221.05.1.250, Roanoke, Va., 2005 by Christine Carr
NPR’s “The Picture Show” takes a look at the state of landscape photography in 2012. Like everyone else, I’ve been a worshipper of the 1975 New Topographics exhibition. Are we ready for re-examination of our concept of the landscape?
What about virtual landscapes? Do we now consider the “landscape” beyond our physical world?
Not sure what the answers are, but Christine Carr’s photo (above) is beyond landscape … it’s beyond wonderful. The “once and never again” happenstance of street photo meets the banal, flat landscape of suburbia / office park / Nowheresvile, USA.
From now through November 30th, I’m raising funds to publish “I Wish You Where Here”, a book of my photography that explores the simultaneous experience of being a resident and a tourist. The images are from five months spent living in Europe: too long to be just a visitor, but too short to be a bona fide […]
Leslie Horn at Gizmodo noticed a woman using an iPad to make her own, uh, digital archive of paintings at MoMA. Horn gently admonishes her, but commenters offer at least one thoughtful perspective on why someone might do this: “I witnessed something similar at a museum in Philadelphia. However, the person who was taking […]
Photographer Kip Praslowicz had a thought: … it seems like many amateur photographs spend more time putting elaborate watermarks on their images than they do making images worth stealing. This led to a second thought that I don’t really recall ever seeing the photographs of famous art photographers with a gaudy watermark. So, he made them. […]
The weather has been very, very nice recently.
This is a spectacular idea … if you’re me, a design junkie + baseball nerd. As the great baseball novelist WP Kinsella noted in The Iowa Baseball Confederacy, there’s no rule stating that the foul lines end at the outfield wall. Technically, they run on forever, making just about all of America part of a […]
Just one of the many beautiful animated gifs at Retinart exploring “The Secret Law of Page Harmony“. There’s something deeply calming and reassuring about those lines. They slow my pulse; I could watch ‘em all day. (via Retinart)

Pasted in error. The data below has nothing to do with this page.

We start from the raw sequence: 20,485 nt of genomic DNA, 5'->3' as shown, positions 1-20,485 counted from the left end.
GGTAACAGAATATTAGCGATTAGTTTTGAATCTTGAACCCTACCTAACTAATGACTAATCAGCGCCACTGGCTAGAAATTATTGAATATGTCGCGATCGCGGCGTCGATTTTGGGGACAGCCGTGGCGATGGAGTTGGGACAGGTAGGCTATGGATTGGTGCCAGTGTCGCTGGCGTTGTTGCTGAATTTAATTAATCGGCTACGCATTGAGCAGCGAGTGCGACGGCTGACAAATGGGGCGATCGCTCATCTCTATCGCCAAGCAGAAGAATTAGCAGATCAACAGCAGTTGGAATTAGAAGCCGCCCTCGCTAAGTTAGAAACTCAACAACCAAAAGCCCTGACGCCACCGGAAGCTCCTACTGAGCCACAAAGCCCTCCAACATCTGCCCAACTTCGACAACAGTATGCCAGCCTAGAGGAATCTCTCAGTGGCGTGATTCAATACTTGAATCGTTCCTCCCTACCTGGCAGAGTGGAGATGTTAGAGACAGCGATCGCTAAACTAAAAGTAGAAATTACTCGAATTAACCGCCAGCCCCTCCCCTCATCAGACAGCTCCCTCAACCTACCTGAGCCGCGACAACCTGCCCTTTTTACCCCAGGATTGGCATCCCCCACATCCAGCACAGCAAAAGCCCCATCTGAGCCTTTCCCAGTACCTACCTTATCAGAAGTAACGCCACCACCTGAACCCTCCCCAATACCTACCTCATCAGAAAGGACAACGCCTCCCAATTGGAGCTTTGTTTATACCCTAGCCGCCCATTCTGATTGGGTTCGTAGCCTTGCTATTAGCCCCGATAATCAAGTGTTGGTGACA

The final frame taken by Neil Armstrong from the surface of the moon was fogged by exposure to light during film loading / unloading. Despite it being considerably easier to load film on planet Earth, I do this all the time. (via American Photo)
Kodak’s Colorama photographs are known for both their massive size (60 ft. wide) and their saccharin depiction of a naturally pristine and socially carefree 1960s America. The New York Times Lens Blog features several in a brief piece and slideshow highlighting a few Colorama exhibitions; great to see them include a few made in Rio […]
Lots of new images at my “walkin’ around” photo blog: Shikaakwa.
(via stopping off place: for R.C.)
Proof that Vermeer used optical devices?
“Prove it — with a Kodak”
(via The Triumph of Kodakery: The Camera Maker May Die, But the Culture It Created Survives – Alexis Madrigal – Technology – The Atlantic)
Chairs. Fugazi. … ? “These are a few of my favorite things.”?
P.S. This poster is available on eBay for $600 in case anyone forgot to buy me a Christmas present.
Robert Frank: Red-and-Yellow Brogues, Circa 1974-1975
Frank accidentally left these shoes at the Visual Studies Workshop in Rochester, N.Y., while working with film students in the mid-1970s.
(via Shoes of the Very Famous – Photo Gallery – LIFE)